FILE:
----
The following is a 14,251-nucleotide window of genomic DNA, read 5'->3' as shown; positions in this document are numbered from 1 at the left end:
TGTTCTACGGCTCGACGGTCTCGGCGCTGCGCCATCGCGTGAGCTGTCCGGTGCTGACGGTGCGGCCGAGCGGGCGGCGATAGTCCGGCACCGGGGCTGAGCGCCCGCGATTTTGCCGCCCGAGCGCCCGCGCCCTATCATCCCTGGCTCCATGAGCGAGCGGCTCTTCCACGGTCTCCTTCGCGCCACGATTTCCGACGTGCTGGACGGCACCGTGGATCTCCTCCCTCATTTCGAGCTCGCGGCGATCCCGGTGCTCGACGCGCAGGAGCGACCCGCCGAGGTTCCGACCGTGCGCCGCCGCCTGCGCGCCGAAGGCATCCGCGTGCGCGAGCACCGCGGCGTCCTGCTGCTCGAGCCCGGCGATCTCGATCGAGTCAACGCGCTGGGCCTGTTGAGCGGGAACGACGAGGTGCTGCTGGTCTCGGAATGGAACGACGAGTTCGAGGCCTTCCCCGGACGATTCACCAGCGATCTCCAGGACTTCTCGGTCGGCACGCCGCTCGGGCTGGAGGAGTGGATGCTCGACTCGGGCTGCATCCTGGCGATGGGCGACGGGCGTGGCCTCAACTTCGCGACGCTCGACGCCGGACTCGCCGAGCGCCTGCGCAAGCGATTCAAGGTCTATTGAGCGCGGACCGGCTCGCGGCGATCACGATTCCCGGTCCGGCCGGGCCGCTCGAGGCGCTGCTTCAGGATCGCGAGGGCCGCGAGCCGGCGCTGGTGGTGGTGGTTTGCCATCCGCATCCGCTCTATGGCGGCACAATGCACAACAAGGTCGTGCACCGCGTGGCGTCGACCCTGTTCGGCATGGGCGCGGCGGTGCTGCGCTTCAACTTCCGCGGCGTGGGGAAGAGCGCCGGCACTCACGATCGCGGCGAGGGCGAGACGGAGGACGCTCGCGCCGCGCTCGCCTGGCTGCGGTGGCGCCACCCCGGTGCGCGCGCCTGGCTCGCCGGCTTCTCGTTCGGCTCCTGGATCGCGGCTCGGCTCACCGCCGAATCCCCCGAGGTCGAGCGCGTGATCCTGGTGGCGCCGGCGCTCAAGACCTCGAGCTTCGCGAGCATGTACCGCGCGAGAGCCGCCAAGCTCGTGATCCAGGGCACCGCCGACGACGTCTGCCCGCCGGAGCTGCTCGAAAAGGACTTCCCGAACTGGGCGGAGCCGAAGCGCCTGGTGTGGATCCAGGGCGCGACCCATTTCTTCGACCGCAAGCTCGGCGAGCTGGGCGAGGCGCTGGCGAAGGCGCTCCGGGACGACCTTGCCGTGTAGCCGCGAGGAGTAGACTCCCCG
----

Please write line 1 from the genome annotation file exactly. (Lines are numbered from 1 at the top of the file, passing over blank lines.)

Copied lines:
The following is a 14,251-nucleotide window of genomic DNA, read 5'->3' as shown; positions in this document are numbered from 1 at the left end: